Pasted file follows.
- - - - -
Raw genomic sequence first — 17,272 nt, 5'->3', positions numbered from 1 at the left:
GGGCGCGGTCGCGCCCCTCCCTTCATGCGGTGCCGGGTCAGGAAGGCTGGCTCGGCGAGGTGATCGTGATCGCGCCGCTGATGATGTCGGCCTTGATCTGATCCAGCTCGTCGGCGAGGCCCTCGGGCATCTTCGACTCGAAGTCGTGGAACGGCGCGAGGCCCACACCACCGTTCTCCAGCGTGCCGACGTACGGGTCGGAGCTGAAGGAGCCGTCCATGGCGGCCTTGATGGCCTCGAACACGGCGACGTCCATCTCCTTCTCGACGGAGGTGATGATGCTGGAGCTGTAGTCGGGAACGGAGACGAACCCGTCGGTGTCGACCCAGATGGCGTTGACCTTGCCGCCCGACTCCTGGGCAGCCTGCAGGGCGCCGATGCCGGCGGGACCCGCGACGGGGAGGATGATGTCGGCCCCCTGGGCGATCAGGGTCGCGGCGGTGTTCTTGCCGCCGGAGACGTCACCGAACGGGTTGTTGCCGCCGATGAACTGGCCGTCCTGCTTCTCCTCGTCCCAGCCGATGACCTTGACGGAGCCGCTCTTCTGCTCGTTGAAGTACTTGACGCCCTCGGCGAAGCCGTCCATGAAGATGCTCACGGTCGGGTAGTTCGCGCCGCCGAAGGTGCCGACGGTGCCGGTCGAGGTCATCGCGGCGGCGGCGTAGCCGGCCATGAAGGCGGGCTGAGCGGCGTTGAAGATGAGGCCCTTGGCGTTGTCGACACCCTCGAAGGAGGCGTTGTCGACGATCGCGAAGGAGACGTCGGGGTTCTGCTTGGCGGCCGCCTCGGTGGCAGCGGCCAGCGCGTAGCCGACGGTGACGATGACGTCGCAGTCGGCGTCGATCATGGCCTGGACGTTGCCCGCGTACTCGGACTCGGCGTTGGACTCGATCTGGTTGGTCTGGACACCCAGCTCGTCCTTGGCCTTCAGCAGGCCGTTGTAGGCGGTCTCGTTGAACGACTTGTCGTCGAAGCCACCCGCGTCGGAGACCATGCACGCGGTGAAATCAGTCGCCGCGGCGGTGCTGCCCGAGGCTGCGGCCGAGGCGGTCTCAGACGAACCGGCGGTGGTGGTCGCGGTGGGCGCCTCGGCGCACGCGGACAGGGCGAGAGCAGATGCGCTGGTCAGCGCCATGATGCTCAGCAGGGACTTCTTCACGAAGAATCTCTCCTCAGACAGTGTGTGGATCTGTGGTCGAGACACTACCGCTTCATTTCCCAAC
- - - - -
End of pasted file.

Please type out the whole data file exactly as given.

Raw genomic sequence first — 17,272 nt, 5'->3', positions numbered from 1 at the left:
GGGCGCGGTCGCGCCCCTCCCTTCATGCGGTGCCGGGTCAGGAAGGCTGGCTCGGCGAGGTGATCGTGATCGCGCCGCTGATGATGTCGGCCTTGATCTGATCCAGCTCGTCGGCGAGGCCCTCGGGCATCTTCGACTCGAAGTCGTGGAACGGCGCGAGGCCCACACCACCGTTCTCCAGCGTGCCGACGTACGGGTCGGAGCTGAAGGAGCCGTCCATGGCGGCCTTGATGGCCTCGAACACGGCGACGTCCATCTCCTTCTCGACGGAGGTGATGATGCTGGAGCTGTAGTCGGGAACGGAGACGAACCCGTCGGTGTCGACCCAGATGGCGTTGACCTTGCCGCCCGACTCCTGGGCAGCCTGCAGGGCGCCGATGCCGGCGGGACCCGCGACGGGGAGGATGATGTCGGCCCCCTGGGCGATCAGGGTCGCGGCGGTGTTCTTGCCGCCGGAGACGTCACCGAACGGGTTGTTGCCGCCGATGAACTGGCCGTCCTGCTTCTCCTCGTCCCAGCCGATGACCTTGACGGAGCCGCTCTTCTGCTCGTTGAAGTACTTGACGCCCTCGGCGAAGCCGTCCATGAAGATGCTCACGGTCGGGTAGTTCGCGCCGCCGAAGGTGCCGACGGTGCCGGTCGAGGTCATCGCGGCGGCGGCGTAGCCGGCCATGAAGGCGGGCTGAGCGGCGTTGAAGATGAGGCCCTTGGCGTTGTCGACACCCTCGAAGGAGGCGTTGTCGACGATCGCGAAGGAGACGTCGGGGTTCTGCTTGGCGGCCGCCTCGGTGGCAGCGGCCAGCGCGTAGCCGACGGTGACGATGACGTCGCAGTCGGCGTCGATCATGGCCTGGACGTTGCCCGCGTACTCGGACTCGGCGTTGGACTCGATCTGGTTGGTCTGGACACCCAGCTCGTCCTTGGCCTTCAGCAGGCCGTTGTAGGCGGTCTCGTTGAACGACTTGTCGTCGAAGCCACCCGCGTCGGAGACCATGCACGCGGTGAAATCAGTCGCCGCGGCGGTGCTGCCCGAGGCTGCGGCCGAGGCGGTCTCAGACGAACCGGCGGTGGTGGTCGCGGTGGGCGCCTCGGCGCACGCGGACAGGGCGAGAGCAGATGCGCTGGTCAGCGCCATGATGCTCAGCAGGGACTTCTTCACGAAGAATCTCTCCTCAGACAGTGTGTGGATCTGTGGTCGAGACACTACCGCTTCATTTCCCAAC